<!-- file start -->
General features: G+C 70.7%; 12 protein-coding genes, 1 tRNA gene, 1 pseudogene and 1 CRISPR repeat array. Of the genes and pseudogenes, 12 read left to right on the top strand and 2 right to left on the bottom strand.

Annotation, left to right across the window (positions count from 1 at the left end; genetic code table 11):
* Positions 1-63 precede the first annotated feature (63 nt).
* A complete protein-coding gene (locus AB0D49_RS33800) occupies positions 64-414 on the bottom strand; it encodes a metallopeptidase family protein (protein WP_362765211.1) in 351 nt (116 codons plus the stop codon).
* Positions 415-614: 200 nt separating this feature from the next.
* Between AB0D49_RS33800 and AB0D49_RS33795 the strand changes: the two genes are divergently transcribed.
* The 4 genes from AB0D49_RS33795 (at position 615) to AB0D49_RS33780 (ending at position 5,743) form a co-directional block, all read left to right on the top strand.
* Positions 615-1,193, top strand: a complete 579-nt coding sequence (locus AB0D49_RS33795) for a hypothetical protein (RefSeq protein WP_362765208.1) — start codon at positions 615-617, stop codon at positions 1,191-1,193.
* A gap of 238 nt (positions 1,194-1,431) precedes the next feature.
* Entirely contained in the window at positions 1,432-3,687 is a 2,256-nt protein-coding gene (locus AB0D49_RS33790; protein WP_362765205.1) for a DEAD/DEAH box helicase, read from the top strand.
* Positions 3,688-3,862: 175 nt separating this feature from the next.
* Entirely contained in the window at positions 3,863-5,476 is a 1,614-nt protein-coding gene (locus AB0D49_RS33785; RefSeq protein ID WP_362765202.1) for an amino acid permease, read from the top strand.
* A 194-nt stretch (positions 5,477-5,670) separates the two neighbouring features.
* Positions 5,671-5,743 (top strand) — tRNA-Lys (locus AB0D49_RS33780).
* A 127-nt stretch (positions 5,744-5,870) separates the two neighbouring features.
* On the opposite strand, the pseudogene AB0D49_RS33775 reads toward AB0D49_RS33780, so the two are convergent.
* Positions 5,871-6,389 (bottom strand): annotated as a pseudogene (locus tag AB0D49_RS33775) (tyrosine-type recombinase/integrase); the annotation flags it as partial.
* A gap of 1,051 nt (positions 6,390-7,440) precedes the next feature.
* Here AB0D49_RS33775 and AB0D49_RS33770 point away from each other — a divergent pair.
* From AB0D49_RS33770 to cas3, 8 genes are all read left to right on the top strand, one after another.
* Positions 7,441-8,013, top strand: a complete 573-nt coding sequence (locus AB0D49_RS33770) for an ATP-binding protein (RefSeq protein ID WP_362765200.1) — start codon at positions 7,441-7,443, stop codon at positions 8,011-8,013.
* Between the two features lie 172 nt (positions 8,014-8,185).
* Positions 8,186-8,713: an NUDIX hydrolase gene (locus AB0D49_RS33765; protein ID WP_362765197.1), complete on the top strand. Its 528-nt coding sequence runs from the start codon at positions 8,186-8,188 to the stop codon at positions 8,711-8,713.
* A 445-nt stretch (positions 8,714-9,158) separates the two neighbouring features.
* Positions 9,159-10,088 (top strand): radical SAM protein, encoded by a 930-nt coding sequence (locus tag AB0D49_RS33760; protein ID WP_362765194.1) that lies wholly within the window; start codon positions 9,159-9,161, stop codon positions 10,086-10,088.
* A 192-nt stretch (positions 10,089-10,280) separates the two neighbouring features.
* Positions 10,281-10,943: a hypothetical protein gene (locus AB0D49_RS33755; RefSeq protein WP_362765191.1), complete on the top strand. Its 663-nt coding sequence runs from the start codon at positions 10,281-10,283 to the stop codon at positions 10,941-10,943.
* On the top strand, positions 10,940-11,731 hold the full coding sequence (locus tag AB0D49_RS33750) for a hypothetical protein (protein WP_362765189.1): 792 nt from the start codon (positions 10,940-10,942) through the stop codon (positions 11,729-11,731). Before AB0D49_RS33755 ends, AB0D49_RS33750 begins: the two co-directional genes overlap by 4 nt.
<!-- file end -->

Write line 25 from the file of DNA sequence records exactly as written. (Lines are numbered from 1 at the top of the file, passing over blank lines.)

* Positions 9,159-10,088 (top strand): radical SAM protein, encoded by a 930-nt coding sequence (locus tag AB0D49_RS33760; protein ID WP_362765194.1) that lies wholly within the window; start codon positions 9,159-9,161, stop codon positions 10,086-10,088.